IO-Link Technology: Solving Today’s Automation Challenges
Increased efficiency, reduced downtime and simplified standardization are benefits that should be sought in any automation application. Advancements in IO-Link technology are enabling these benefits and meeting the following three automation industry challenges head on.
- Standardization – As the automation industry grows to adopt newer technologies, inevitably so too grows the number of proprietary products and technology variations. But don’t worry. You don’t have to use a wide range of differing and expensive products to embrace innovation. Maintaining a future-proof and simplified standard in automation is essential for the growth of your smart factory. IO-Link technology was developed to meet this challenge.
- Demand for Skilled Labor – There currently exists a high demand for specialized and qualified application specialists to maintain automation systems. When IO-Link systems are proprietary, the search for a specialist who’s fluent in the inner workings of your specific IO-Link system can become harder. Updating your IO-Link system to a newer, more efficient standard means that your system will be easier to service, without complex and often outdated software slowing down the specialists assigned to it.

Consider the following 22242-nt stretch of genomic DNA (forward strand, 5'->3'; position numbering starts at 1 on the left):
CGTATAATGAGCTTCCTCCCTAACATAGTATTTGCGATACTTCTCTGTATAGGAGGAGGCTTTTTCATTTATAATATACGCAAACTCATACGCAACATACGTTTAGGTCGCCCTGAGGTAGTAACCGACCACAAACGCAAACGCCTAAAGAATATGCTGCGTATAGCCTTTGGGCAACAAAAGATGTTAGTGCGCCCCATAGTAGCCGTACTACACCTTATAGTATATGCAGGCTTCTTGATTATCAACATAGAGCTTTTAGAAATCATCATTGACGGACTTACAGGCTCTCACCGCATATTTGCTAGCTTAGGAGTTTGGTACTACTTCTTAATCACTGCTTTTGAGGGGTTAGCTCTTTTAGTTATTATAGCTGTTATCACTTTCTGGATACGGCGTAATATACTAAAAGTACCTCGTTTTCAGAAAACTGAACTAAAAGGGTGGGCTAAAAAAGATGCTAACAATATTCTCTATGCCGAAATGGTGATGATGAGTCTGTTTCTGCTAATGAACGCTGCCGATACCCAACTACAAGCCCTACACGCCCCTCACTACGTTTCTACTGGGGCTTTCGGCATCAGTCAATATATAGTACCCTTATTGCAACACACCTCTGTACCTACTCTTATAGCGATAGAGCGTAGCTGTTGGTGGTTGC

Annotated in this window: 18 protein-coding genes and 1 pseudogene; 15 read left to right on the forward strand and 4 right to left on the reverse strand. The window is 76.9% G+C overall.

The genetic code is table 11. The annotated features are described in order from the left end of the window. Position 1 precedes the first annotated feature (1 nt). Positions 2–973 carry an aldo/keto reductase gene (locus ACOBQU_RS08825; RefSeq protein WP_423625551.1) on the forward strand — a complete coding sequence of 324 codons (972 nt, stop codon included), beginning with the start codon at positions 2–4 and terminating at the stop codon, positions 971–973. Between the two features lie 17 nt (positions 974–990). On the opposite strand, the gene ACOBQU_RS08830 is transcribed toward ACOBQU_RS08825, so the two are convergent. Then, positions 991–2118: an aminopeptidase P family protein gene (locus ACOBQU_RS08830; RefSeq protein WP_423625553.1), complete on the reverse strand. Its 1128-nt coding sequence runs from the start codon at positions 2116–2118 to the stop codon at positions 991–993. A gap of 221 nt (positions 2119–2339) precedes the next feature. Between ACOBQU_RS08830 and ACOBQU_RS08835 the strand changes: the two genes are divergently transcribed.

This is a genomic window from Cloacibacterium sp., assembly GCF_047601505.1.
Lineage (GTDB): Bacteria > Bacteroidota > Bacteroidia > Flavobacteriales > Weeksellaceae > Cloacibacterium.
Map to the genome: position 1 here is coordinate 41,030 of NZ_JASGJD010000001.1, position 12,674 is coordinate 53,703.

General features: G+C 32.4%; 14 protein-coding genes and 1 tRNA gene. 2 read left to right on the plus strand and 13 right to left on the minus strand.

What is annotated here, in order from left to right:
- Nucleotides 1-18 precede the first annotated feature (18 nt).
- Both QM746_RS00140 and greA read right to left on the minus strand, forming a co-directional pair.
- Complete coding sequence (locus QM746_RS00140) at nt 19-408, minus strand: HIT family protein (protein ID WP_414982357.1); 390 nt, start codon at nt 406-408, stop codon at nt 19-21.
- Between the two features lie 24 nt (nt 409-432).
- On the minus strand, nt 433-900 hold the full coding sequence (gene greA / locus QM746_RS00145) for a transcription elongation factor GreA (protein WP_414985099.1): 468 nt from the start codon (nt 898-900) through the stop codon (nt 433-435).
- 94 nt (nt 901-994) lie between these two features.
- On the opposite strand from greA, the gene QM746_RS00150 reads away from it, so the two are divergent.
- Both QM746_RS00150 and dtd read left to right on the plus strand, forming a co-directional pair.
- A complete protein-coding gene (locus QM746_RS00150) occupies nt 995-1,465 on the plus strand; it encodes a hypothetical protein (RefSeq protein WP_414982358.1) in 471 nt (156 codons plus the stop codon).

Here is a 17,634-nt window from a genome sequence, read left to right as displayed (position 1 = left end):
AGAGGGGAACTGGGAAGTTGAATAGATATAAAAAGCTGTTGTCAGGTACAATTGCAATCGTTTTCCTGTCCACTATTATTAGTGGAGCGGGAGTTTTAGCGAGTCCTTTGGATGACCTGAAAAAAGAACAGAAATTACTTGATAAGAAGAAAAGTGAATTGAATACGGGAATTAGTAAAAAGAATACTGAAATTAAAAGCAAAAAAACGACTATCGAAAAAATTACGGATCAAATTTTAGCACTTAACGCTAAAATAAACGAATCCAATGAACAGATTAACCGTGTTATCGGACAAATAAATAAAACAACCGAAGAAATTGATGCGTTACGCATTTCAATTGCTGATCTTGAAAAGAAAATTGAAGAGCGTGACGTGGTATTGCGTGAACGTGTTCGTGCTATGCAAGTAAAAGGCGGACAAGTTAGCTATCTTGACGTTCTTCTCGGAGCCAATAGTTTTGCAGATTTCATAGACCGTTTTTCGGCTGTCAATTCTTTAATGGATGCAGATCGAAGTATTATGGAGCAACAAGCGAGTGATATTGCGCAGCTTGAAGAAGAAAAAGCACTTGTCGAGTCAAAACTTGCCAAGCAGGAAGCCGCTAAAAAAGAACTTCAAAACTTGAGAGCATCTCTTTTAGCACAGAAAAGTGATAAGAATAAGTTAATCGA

- Transparency – Across the business world, transparency is one of the most important practices for well-organized and responsible operations. In an automation setting, a greater amount of transparency means keeping a keen-eye on what’s working – and what’s not working – in your factory. Through IO-Link technology, with an IO-Link Master as a means for continuous connection with the higher PLC, there’s an increased amount of transparency to see different system activity from the PLC down to the sensor and actuator level.
How to Ensure Your IO-Link System Is Working For You
Aside from its aforementioned benefits in automation applications, the adoption of IO-Link technology brings with it other valuable benefits that make it attractive as a new standard in your automation processes. Consider these added benefits when upgrading your system:
- Utilize Current Cabling – When upgrading to an IO-Link system, there’s no need for new or proprietary cabling – conventional unshielded M12 3- or 5- pole standard connectors can be used. If the application calls for a proprietary form of cabling, be wary. The efficiency and future-proofing of your automation system could suffer.